News & Current Affairs

August 20, 2008

Thousands affected by Nepal flood

Thousands affected by Nepal flood

People displaced by the floods in Nepal on 19 August 2008

Many flood victims are suffering from diseases

Nearly 30,000 people are reported to have fled their homes after a dam collapsed in south-eastern Nepal leading to flooding in the area.

The police say they are trying to rescue the stranded people, but the high water levels are making airlifting them difficult.

The Koshi dam on the Saptakoshi river in Sunsari district collapsed on Monday afternoon after breaching embankments.

Many flood victims have taken shelter in school and college buildings.

The police say at least three people have drowned in the floods.

A number of villages have been inundated, a police officer said. “People stranded on the roofs of their houses are being rescued by boat rescue teams,” he added.

Traffic on a highway linking eastern Nepal with its western part has been affected after flood waters damaged a section of the road.

Many of the flood victims who are suffering from diarrhoea and fever have been taken to the district hospital, a police official said.

About 28 million people were affected by the floods in India, Bangladesh and Nepal last year, in which more than 400 people died.

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August 14, 2008

Sterling losses gather momentum

Sterling losses gather momentum

Graph

The pound has fallen further against the dollar, hitting its lowest level in almost two years amid fears the UK will fall into recession.

Sterling touched its lowest level since October 2006 at $1.8617 but later edged up to trade at $1.8691.

Measured against a basket of trade-weighted currencies, the pound is now at its weakest level since 1996.

The pound dropped sharply on Wednesday after the Bank of England issued a gloomy assessment of the UK economy.

The fall in sterling will hurt holidaymakers who have benefitted from a strong pound when traveling overseas- and make it more expensive for people to buy second homes abroad.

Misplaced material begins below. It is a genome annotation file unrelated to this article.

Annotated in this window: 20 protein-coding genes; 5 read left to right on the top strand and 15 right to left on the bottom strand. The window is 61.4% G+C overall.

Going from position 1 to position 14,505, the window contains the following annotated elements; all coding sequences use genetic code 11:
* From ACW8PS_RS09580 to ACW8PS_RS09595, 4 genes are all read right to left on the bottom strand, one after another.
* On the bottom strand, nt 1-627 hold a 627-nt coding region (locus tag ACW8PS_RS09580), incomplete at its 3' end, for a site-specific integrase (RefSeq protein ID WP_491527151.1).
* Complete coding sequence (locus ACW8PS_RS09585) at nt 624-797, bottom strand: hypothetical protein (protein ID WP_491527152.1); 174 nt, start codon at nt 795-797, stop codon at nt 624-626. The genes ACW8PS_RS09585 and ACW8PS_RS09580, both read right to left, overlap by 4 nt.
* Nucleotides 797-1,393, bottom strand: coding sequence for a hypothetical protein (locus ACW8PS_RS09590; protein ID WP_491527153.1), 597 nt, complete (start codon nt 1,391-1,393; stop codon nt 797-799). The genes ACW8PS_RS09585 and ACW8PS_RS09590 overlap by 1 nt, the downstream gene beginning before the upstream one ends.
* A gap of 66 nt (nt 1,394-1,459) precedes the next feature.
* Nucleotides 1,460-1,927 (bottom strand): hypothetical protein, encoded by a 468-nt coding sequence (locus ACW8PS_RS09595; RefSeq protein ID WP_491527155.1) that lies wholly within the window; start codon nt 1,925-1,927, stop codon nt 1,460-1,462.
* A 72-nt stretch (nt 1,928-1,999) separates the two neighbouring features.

However, it could help exporters whose goods will be cheaper overseas.

The Bank’s governor Mervyn King said economic growth would be flat for the next year or so and that inflation would rise to 5% or above before falling.

But with domestic demand weak, a revival of exports could help the economy and limit job losses.

Rate cuts

Economists had thought inflation would prevent the Bank of England from cutting rates, but the Bank’s suggestion that inflation will begin to ease raised expectations of interest rate cuts and this hit the pound.

Notes and coins
We have long argued that sterling has been significantly overvalued in recent years
Jonathan Loynes, Capital Economics

Lower interest rates mean investors get lower returns on sterling deposits, which makes the pound less attractive.

Simon Derrick, currency strategist at Bank of New York Mellon, described the pound’s fall this week a “dramatic collapse” that recalled the aftermath of sterling’s ejection from European Exchange Rate Mechanism (ERM) in 1992.

However, he said the currency’s slide should begin to ease.

“Even within the most ferocious sterling downtrends in the past, significant corrections emerged in the middle of the moves,” he said.

But Jonathan Loynes, chief European economist at Capital Economics, thinks the pound could fall as far as $1.65 by the end of 2009.

“We have long argued that sterling has been significantly overvalued in recent years,” he said.

Deteriorating outlooks

Recent official figures have already shown the UK is struggling with high inflation and faltering growth.

Fears about European growth have also helped the dollar bounce back from record lows.

The US economy is still reeling from the credit crisis but analysts say the deteriorating outlook elsewhere in the world has given the dollar a boost.

Falling commodity prices have also supported the US currency. Investors had bought gold and oil to protect against dollar weakness and are now unwinding their positions.

The euro was trading at $1.4816 on Thursday, almost at the six-month low of $1.4815 struck this week. Earlier this year, the euro was trading at $1.60.

The euro has been further undermined by the military conflict in Georgia.

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